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Market Plus: Jan 16, 2009: Jamey Kohake, Market Analyst

posted on January 16, 2009


Market Plus: Jan 16, 2009: Jamey Kohake, Market Analyst Pearson: This is the Friday, January 16th, 2009 version of Market Plus. We're glad you've joined us here at our Market to Market Web site. With us this week one of our regular market analysts, Jamey Kohake. Jamey, good to have you with us. Good insights on the show and we want to follow up on a couple of things. The one thing I really want to talk about because we've been in such hard times in the livestock sector here for a while, you're getting pretty friendly.

Kohake: Yes I am, I'd love to see one more pullback in the cattle pit, maybe steady cash next week, see some profit taking here in these longs late this week and turning around and buying off of that. We've got two reports coming up, cattle on feed and monthly inventory report, and I think both are going to be bullish and I think you're due for a seasonal rally in here as well.

Pearson: So, when you say another pullback you're really talking maybe steady, maybe we take a few cents off where this market has been?

Kohake: Yeah, I think if you get lucky maybe $1 lower from where we sat today but I think you've got to be able to buy that and be ready to buy that if we do see it.

Pearson: Calf market as well, and you said the last time you were on we have had a nice rally in feeders so far and you think it's just begun.

Kohake: Yeah, I think there's still two to four more cents of up side there. That is just based off the corn I think probably topping out sometime again late next week and start buying more weakness again in the feeder cattle.

Pearson: We talked about soybeans on the show, at the tail end you mentioned the lunar New Year in China and what that could mean and the potential switch from buying U.S. beans to maybe buying South American beans.

Kohake: That is right, a week from Monday they will go on their two week holiday break. Historically they go to South America with their priced purchases after that. That's very important to our markets because in the last about month on the weekly exports China has bought more than half of our beans and so if we lose that business we could go to exports like corn and wheat are right now and the market would just turn -- Argentina weather you get a week of rain or even a half an inch of rain this market can lose 50, 80 cents in no time at all.

Pearson: So, your advice to soybean growers is to be on top of this thing right now and maybe if you've got some good prices maybe you can take some profits.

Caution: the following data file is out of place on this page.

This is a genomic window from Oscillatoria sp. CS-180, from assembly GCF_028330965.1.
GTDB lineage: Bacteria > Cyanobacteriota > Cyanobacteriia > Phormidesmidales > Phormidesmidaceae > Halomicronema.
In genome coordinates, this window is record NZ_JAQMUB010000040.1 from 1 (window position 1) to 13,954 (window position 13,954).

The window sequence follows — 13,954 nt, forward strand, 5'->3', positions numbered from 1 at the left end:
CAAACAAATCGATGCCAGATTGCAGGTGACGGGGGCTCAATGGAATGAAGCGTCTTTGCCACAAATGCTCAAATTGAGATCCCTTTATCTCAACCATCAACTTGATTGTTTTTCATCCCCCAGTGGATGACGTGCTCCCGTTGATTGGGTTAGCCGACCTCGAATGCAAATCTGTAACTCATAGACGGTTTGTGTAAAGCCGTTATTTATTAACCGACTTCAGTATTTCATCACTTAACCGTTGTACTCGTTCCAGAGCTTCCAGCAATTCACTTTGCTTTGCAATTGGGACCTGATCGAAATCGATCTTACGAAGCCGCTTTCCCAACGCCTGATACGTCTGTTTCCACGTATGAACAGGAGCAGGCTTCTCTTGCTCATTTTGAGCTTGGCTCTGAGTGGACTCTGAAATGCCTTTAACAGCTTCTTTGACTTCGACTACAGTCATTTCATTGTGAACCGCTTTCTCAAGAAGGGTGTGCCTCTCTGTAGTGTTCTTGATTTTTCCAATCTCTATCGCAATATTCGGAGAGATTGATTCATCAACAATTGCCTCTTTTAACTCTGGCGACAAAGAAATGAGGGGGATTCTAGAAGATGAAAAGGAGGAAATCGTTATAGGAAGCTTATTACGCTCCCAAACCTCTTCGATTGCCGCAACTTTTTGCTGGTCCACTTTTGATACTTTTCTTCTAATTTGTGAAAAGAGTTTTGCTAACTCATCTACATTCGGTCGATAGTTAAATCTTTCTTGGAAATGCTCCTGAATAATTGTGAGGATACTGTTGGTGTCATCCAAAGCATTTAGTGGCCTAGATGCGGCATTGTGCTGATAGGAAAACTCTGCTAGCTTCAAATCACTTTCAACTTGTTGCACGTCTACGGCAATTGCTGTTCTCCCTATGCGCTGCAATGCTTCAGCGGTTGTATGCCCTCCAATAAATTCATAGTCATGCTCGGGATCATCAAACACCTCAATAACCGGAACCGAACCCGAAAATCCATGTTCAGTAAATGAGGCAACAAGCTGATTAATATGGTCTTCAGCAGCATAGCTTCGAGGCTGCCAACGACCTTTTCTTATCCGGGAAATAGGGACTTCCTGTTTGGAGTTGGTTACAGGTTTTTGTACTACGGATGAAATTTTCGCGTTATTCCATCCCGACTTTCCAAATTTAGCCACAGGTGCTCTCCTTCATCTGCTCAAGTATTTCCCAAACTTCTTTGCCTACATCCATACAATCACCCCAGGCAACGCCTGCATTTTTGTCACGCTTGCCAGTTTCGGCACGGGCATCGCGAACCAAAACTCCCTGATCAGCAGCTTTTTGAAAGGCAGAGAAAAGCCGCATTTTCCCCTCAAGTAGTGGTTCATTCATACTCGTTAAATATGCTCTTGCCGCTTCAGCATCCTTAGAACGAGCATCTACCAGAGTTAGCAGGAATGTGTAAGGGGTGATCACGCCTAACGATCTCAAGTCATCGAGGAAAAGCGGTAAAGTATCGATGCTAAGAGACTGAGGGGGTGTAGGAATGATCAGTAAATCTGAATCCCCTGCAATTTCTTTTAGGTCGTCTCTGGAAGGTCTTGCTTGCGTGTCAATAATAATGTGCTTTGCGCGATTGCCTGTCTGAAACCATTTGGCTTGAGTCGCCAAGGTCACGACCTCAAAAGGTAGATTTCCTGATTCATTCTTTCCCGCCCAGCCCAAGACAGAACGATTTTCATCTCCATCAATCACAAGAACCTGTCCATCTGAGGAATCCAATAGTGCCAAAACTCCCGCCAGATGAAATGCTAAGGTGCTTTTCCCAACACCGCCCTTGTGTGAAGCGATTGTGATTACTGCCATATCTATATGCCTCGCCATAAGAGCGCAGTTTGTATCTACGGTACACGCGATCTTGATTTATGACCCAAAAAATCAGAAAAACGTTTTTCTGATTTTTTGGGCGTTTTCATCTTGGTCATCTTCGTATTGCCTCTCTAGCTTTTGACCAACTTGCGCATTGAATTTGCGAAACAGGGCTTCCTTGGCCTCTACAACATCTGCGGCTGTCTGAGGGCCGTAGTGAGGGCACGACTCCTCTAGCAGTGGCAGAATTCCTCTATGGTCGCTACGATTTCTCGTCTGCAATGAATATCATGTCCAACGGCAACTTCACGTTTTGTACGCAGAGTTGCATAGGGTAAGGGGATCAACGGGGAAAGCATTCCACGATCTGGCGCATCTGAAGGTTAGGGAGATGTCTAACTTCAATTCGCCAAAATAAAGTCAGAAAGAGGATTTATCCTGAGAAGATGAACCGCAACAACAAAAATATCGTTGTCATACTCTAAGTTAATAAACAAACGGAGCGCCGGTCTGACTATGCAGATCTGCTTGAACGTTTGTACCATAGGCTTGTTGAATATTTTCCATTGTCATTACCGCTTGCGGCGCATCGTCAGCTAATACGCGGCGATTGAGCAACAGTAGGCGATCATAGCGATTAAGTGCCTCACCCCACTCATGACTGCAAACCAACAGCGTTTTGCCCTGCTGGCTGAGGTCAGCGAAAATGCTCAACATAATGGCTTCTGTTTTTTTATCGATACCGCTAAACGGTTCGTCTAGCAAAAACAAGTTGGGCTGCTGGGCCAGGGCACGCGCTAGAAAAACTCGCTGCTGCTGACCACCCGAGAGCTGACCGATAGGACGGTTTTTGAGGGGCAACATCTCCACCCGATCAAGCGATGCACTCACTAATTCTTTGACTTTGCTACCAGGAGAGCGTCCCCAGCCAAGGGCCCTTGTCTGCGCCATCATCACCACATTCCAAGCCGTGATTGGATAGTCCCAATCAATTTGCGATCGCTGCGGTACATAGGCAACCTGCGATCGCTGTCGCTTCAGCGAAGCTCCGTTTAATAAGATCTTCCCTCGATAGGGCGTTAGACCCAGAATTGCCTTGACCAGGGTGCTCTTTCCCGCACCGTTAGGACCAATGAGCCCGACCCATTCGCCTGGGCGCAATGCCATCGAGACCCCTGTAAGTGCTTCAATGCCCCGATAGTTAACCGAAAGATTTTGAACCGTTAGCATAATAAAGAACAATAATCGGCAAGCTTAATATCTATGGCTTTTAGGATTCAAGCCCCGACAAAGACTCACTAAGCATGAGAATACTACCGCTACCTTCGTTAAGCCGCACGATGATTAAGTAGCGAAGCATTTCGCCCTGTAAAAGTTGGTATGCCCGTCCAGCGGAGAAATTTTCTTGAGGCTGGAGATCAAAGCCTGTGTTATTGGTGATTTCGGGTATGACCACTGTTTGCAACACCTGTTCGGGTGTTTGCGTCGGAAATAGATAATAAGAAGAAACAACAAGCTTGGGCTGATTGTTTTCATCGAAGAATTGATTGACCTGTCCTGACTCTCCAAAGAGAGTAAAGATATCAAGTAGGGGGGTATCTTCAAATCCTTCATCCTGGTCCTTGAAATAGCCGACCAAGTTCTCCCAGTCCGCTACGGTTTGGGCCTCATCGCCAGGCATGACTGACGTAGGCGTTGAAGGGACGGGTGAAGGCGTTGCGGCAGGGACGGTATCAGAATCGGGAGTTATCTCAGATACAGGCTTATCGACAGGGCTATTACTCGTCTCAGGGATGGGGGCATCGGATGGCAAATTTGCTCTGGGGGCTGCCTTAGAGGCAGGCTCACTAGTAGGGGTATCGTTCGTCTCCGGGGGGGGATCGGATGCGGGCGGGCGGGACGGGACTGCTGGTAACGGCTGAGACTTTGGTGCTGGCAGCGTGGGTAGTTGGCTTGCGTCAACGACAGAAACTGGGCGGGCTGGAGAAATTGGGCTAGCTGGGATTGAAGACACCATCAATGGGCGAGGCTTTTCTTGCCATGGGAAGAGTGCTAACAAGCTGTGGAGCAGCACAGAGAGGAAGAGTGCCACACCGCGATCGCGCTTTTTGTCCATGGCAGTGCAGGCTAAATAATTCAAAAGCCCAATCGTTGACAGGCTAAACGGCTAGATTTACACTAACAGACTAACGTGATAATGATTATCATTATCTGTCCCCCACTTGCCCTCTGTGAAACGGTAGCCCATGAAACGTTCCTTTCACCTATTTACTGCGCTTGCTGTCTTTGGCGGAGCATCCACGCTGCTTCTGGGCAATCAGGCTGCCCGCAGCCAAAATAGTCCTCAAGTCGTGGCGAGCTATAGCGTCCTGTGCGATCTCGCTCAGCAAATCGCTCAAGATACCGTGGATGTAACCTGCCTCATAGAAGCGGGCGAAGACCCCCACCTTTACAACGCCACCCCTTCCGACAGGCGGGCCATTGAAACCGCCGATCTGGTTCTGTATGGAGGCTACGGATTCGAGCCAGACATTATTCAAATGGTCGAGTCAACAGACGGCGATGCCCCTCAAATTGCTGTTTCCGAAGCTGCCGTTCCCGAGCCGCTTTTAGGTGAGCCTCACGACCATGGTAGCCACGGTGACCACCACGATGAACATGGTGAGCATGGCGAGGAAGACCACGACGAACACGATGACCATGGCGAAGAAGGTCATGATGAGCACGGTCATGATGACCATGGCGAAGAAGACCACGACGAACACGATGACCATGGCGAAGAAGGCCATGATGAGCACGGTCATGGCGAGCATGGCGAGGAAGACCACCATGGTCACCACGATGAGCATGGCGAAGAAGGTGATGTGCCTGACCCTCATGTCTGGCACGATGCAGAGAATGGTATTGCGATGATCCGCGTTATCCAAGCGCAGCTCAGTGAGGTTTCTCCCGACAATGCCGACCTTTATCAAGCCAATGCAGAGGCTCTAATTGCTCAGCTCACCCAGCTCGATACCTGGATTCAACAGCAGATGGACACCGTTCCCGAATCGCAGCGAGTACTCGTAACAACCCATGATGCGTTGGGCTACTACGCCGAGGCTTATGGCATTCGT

Kohake: Just like on the show old crop I would sell a $10 basis and the new crop I think you've got to sell as hard as you can right now as close to that $10.40 mark for the short term.

Pearson: You talked about that level being critical. Why is that?

Kohake: This month's highs -- there's double top up there -- we ran into it a couple of times, can't hold it and come back down. You turn the acreage numbers in and you also throw in the carryout right now I think the new crop is going to be sold into pretty heavy. The bull spreads are keeping the market under control. You look at some of the early trades where the old crop is at 15 and the November is up a penny and three-quarters so these spreads are keeping November up under some pretty good pressure.

Pearson: You mentioned on the show something I want to follow up on too and that was the fact that as we move forward as we start looking at acreage and the Informa number came out today talking about a huge shift in bean acres.

Kohake: Right, you're taking a little bit of loss from cotton, a little bit of loss from the wheat and then you've got 1.6 million acres coming out of CRP as well and some of that going to beans obviously and so that's where they're getting their numbers from.

Pearson: So, if you add all that together longer term, new crop wise it looks like a lot of pressure on the bean markets with normal weather.

Kohake: Exactly, normal weather South America ends up with a normal crop you could see $7.50 to $8.50 beans pretty easy depending on weather. That's the key in here is South America going to end up with Brazil at 58 or 55 and is Argentina going to come out of this drought right now also?

Pearson: So, that's something that will be a question for another month or so.

Kohake: Yeah, I think all the way into the next big crop report March 30th you're going to see one extreme to the other I think, two or three days in a row it's going to look like $12, $13 beans and they get a rain it's going to be back to $8 beans.

Pearson: Volatility is the key word and I know some producers are really trying to fight that in their financial plans and you've been talking a lot about options.

Kohake: Right, I think this volatility is a cheaper way to play the market and I think there's going to be some wide swings so you don't need to come up and buy the money put or call and spend 60 cents on it. There's room out there to get away from that and still catch some of the price volatility.

Pearson: Well, some great ideas as usual. Jamey Kohake with us this week on Market Plus. For all of us here on Market to Market, I'm Mark Pearson. And if you're watching us on the Internet and you say I'd love to see the whole show why don't you contact your local public television programmer and tell them to contact us and line up Market to Market on your local public television station. For all of us here on Market to Market, I'm Mark Pearson. Have a great week.


Tags: agriculture commodity prices markets news